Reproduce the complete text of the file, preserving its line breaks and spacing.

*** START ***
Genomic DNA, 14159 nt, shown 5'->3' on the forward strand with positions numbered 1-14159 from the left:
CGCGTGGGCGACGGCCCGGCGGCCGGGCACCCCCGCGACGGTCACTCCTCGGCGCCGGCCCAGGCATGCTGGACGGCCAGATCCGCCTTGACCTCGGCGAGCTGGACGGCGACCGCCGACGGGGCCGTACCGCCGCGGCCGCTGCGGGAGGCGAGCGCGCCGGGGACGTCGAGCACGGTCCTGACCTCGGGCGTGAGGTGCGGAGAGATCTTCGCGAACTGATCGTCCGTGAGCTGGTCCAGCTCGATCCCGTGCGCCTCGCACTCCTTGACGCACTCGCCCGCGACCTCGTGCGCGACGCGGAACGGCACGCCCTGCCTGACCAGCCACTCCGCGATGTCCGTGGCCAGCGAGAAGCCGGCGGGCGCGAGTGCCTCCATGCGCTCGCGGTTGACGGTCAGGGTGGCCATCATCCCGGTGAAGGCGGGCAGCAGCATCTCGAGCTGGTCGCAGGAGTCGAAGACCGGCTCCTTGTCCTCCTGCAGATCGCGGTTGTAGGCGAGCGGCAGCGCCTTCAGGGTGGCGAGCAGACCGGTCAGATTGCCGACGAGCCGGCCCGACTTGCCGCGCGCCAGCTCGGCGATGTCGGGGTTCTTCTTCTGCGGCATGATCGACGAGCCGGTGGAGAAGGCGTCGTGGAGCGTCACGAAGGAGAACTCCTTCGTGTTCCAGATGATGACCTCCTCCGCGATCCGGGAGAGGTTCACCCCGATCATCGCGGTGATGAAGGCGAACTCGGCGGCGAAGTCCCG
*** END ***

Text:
Genomic DNA, 14159 nt, shown 5'->3' on the forward strand with positions numbered 1-14159 from the left:
CGCGTGGGCGACGGCCCGGCGGCCGGGCACCCCCGCGACGGTCACTCCTCGGCGCCGGCCCAGGCATGCTGGACGGCCAGATCCGCCTTGACCTCGGCGAGCTGGACGGCGACCGCCGACGGGGCCGTACCGCCGCGGCCGCTGCGGGAGGCGAGCGCGCCGGGGACGTCGAGCACGGTCCTGACCTCGGGCGTGAGGTGCGGAGAGATCTTCGCGAACTGATCGTCCGTGAGCTGGTCCAGCTCGATCCCGTGCGCCTCGCACTCCTTGACGCACTCGCCCGCGACCTCGTGCGCGACGCGGAACGGCACGCCCTGCCTGACCAGCCACTCCGCGATGTCCGTGGCCAGCGAGAAGCCGGCGGGCGCGAGTGCCTCCATGCGCTCGCGGTTGACGGTCAGGGTGGCCATCATCCCGGTGAAGGCGGGCAGCAGCATCTCGAGCTGGTCGCAGGAGTCGAAGACCGGCTCCTTGTCCTCCTGCAGATCGCGGTTGTAGGCGAGCGGCAGCGCCTTCAGGGTGGCGAGCAGACCGGTCAGATTGCCGACGAGCCGGCCCGACTTGCCGCGCGCCAGCTCGGCGATGTCGGGGTTCTTCTTCTGCGGCATGATCGACGAGCCGGTGGAGAAGGCGTCGTGGAGCGTCACGAAGGAGAACTCCTTCGTGTTCCAGATGATGACCTCCTCCGCGATCCGGGAGAGGTTCACCCCGATCATCGCGGTGATGAAGGCGAACTCGGCGGCGAAGTCCCG